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Incorporating Quadratic Scale Curves in Inverse Demand Systems

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  • Robert H. Beach
  • Matthew T. Holt

Abstract

In this paper we introduce inverse demand systems that include quadratic scale terms. These systems are similar to regular quadratic demand systems introduced by Howe, Pollak, and Wales. A unique feature of these specifications is that they maintain linear scale curves as a special case. For illustrative purposes we estimate the Normalized Quadratic Inverse Demand-Quadratic Scale System using monthly South Atlantic fish landings and valuation data, 1980-1996. In estimation concavity is maintained locally, and the rank reduction procedures advocated by Diewert and Wales (1988a) are employed. The estimated model is then used to obtain welfare estimates associated with catch restrictions. Copyright 2001, Oxford University Press.

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  • Robert H. Beach & Matthew T. Holt, 2001. "Incorporating Quadratic Scale Curves in Inverse Demand Systems," American Journal of Agricultural Economics, Agricultural and Applied Economics Association, vol. 83(1), pages 230-245.
  • Handle: RePEc:oup:ajagec:v:83:y:2001:i:1:p:230-245
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    File URL: http://hdl.handle.net/10.1111/0002-9092.00150
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    Cited by:

    1. Dey, Madan Mohan & Garcia, Yolanda T. & Kumar, Praduman & Piumsombun, Somying & Haque, Muhammad Sirajul & Li, Luping & Radam, Alias & Senaratne, Athula & Khiem, Nguyen Tri & Koeshendrajana, Sonny, 2008. "Demand for fish in Asia: a cross-country analysis," Australian Journal of Agricultural and Resource Economics, Australian Agricultural and Resource Economics Society, vol. 52(3), pages 1-18.
    2. Shr, Yau-Huo & Zipp, Katherine, 2016. "Valuing complementarity between environmental goods and housing attributes with the benefit function: An application to flood hazards," 2016 Annual Meeting, July 31-August 2, Boston, Massachusetts 235961, Agricultural and Applied Economics Association.
    3. Vasiliki Fourmouzi & Margarita Genius & Vangelis Tzouvelekas, 2006. "The Demand for Organic, Integrated-Agriculture, and Conventional Fresh Vegetables: A Censored Inverse Almost Ideal Demand System," Working Papers 0618, University of Crete, Department of Economics.
    4. K. K. Gary Wong & Hoanjae Park, 2018. "Consumption dynamics in inverse demand systems: an application to meat and fish demand in Korea," Agricultural Economics, International Association of Agricultural Economists, vol. 49(6), pages 777-786, November.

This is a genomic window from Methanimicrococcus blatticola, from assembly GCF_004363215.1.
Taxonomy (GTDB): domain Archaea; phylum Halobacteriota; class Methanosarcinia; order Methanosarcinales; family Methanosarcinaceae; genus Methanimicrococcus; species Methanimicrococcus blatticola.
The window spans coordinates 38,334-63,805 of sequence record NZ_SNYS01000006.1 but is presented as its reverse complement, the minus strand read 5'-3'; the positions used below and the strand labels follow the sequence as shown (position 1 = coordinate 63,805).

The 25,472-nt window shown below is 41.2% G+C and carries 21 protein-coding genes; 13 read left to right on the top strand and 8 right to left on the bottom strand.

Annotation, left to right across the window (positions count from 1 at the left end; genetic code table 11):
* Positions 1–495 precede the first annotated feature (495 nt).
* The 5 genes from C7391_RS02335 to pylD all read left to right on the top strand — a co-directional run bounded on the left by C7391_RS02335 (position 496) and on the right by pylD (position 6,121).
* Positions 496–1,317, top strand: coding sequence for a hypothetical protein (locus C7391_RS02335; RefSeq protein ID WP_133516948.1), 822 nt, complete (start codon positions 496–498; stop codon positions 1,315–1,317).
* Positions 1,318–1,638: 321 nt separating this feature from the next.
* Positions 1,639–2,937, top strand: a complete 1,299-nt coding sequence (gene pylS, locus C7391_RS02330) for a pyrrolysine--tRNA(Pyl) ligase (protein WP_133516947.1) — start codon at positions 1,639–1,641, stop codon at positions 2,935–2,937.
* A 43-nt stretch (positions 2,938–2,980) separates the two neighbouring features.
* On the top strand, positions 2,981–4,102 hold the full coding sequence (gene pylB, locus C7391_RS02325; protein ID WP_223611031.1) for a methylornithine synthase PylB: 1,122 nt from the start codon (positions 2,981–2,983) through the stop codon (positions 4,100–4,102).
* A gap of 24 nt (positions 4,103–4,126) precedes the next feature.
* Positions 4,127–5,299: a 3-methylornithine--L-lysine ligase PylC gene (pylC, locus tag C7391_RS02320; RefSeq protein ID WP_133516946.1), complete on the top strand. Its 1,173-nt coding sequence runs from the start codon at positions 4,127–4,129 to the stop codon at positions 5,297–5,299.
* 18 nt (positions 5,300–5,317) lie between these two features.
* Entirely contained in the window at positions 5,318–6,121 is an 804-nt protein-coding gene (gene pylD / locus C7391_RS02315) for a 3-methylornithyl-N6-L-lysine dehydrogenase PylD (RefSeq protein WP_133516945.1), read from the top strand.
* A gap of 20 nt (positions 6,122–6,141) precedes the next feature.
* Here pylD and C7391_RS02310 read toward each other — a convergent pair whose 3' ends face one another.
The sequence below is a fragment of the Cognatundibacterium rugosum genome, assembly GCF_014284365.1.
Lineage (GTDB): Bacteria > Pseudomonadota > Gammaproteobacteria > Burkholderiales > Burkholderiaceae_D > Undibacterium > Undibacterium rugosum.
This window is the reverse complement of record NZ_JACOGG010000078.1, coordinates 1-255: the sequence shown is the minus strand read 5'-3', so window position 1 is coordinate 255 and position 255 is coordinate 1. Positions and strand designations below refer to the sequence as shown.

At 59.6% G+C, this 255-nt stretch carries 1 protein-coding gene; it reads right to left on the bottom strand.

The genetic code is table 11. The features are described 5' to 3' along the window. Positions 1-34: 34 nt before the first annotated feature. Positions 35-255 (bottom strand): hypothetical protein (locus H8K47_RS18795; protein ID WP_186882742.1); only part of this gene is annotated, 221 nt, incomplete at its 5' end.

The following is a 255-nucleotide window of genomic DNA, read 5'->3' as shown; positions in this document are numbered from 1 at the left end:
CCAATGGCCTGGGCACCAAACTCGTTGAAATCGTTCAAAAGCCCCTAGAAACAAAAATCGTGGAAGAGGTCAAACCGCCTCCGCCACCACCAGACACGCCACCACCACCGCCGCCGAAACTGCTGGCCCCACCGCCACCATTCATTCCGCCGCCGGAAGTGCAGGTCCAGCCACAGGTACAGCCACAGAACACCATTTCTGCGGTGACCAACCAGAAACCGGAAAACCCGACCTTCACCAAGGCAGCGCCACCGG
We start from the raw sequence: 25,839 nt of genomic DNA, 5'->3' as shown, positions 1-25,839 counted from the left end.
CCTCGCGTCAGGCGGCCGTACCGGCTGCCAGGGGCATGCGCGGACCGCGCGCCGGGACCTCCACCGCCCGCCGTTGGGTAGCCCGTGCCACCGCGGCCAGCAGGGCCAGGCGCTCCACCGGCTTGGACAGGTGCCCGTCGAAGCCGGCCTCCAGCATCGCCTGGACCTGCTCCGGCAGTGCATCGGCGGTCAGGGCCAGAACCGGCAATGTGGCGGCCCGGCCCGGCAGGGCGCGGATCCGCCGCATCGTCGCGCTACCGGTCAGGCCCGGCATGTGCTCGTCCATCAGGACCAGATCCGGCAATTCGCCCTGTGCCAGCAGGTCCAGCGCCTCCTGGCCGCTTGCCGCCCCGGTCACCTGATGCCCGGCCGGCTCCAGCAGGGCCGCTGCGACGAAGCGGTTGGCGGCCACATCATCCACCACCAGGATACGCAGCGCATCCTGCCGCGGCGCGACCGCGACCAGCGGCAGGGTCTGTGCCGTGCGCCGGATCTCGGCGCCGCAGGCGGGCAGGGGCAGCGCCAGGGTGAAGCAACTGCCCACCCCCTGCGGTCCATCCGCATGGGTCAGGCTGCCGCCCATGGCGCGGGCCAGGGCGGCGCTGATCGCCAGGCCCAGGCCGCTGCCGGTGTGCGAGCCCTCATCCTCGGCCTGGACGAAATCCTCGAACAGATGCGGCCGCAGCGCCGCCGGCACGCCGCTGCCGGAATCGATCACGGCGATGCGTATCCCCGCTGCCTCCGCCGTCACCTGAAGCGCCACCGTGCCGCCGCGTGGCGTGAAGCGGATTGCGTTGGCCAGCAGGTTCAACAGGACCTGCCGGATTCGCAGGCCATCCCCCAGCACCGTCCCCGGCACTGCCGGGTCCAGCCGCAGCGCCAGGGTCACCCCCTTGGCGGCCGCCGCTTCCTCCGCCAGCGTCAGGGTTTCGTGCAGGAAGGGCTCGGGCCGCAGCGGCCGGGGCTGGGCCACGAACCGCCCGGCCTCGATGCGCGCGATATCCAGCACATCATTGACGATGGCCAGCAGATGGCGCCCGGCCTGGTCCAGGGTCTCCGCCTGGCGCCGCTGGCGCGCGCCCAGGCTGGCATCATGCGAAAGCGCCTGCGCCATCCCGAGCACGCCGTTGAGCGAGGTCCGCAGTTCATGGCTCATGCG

5. Chris Moore & Charles Griffiths, 2018. "Welfare analysis in a two-stage inverse demand model: an application to harvest changes in the Chesapeake Bay," Empirical Economics, Springer, vol. 55(3), pages 1181-1206, November.
    6. Keith R. McLaren & K. K. Gary Wong, 2009. "The Benefit Function Approach to Modeling Price-Dependent Demand Systems: An Application of Duality Theory," American Journal of Agricultural Economics, Agricultural and Applied Economics Association, vol. 91(4), pages 1110-1123.
    7. Michele Baggio & Jean-Paul Chavas, 2006. "On the Consumer Value of Environmental Diversity," Working Papers 35/2006, University of Verona, Department of Economics.
    8. Liu, Kang Ernest, 2006. "A Quadratic Generalization of the Almost Ideal and Translog Demand Systems: An Application to Food Demand in Urban China," 2006 Annual meeting, July 23-26, Long Beach, CA 21387, American Agricultural Economics Association (New Name 2008: Agricultural and Applied Economics Association).
    9. Toshinobu Matsuda, 2007. "Linearizing the inverse quadratic almost ideal demand system," Applied Economics, Taylor & Francis Journals, vol. 39(3), pages 381-396.
    10. Lee, Min-Yang A. & Thunberg, Eric M., 2012. "An Inverse Demand System for New England Groundfish: Welfare Analysis of the Transition to Catch Share Management," 2012 Annual Meeting, August 12-14, 2012, Seattle, Washington 123879, Agricultural and Applied Economics Association.
    11. Gary K.K. Wong & Keith R. McLaren, 2002. "Regular and Estimable Inverse Demand Systems: A Distance Function Approach," Monash Econometrics and Business Statistics Working Papers 6/02, Monash University, Department of Econometrics and Business Statistics.

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